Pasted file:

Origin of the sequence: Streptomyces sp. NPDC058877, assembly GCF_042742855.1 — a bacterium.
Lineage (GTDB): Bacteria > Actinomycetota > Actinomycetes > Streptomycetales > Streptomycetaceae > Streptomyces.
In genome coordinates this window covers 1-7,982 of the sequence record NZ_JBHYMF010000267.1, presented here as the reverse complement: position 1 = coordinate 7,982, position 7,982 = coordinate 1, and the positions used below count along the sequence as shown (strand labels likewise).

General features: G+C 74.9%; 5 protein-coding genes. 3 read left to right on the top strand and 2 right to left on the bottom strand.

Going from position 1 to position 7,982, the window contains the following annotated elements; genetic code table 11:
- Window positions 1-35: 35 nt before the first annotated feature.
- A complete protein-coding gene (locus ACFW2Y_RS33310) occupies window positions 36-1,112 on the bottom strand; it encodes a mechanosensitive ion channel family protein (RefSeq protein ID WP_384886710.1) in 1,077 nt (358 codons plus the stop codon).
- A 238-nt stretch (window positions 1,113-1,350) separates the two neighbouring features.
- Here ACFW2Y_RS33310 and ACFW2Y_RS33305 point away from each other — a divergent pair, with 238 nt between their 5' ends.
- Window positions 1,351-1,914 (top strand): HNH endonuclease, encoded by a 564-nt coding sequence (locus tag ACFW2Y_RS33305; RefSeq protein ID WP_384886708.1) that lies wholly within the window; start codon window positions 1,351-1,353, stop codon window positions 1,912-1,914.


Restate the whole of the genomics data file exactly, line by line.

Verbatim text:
Origin of the sequence: Streptomyces sp. NPDC058877, assembly GCF_042742855.1 — a bacterium.
Lineage (GTDB): Bacteria > Actinomycetota > Actinomycetes > Streptomycetales > Streptomycetaceae > Streptomyces.
In genome coordinates this window covers 1-7,982 of the sequence record NZ_JBHYMF010000267.1, presented here as the reverse complement: position 1 = coordinate 7,982, position 7,982 = coordinate 1, and the positions used below count along the sequence as shown (strand labels likewise).

General features: G+C 74.9%; 5 protein-coding genes. 3 read left to right on the top strand and 2 right to left on the bottom strand.

Going from position 1 to position 7,982, the window contains the following annotated elements; genetic code table 11:
- Window positions 1-35: 35 nt before the first annotated feature.
- A complete protein-coding gene (locus ACFW2Y_RS33310) occupies window positions 36-1,112 on the bottom strand; it encodes a mechanosensitive ion channel family protein (RefSeq protein ID WP_384886710.1) in 1,077 nt (358 codons plus the stop codon).
- A 238-nt stretch (window positions 1,113-1,350) separates the two neighbouring features.
- Here ACFW2Y_RS33310 and ACFW2Y_RS33305 point away from each other — a divergent pair, with 238 nt between their 5' ends.
- Window positions 1,351-1,914 (top strand): HNH endonuclease, encoded by a 564-nt coding sequence (locus tag ACFW2Y_RS33305; RefSeq protein ID WP_384886708.1) that lies wholly within the window; start codon window positions 1,351-1,353, stop codon window positions 1,912-1,914.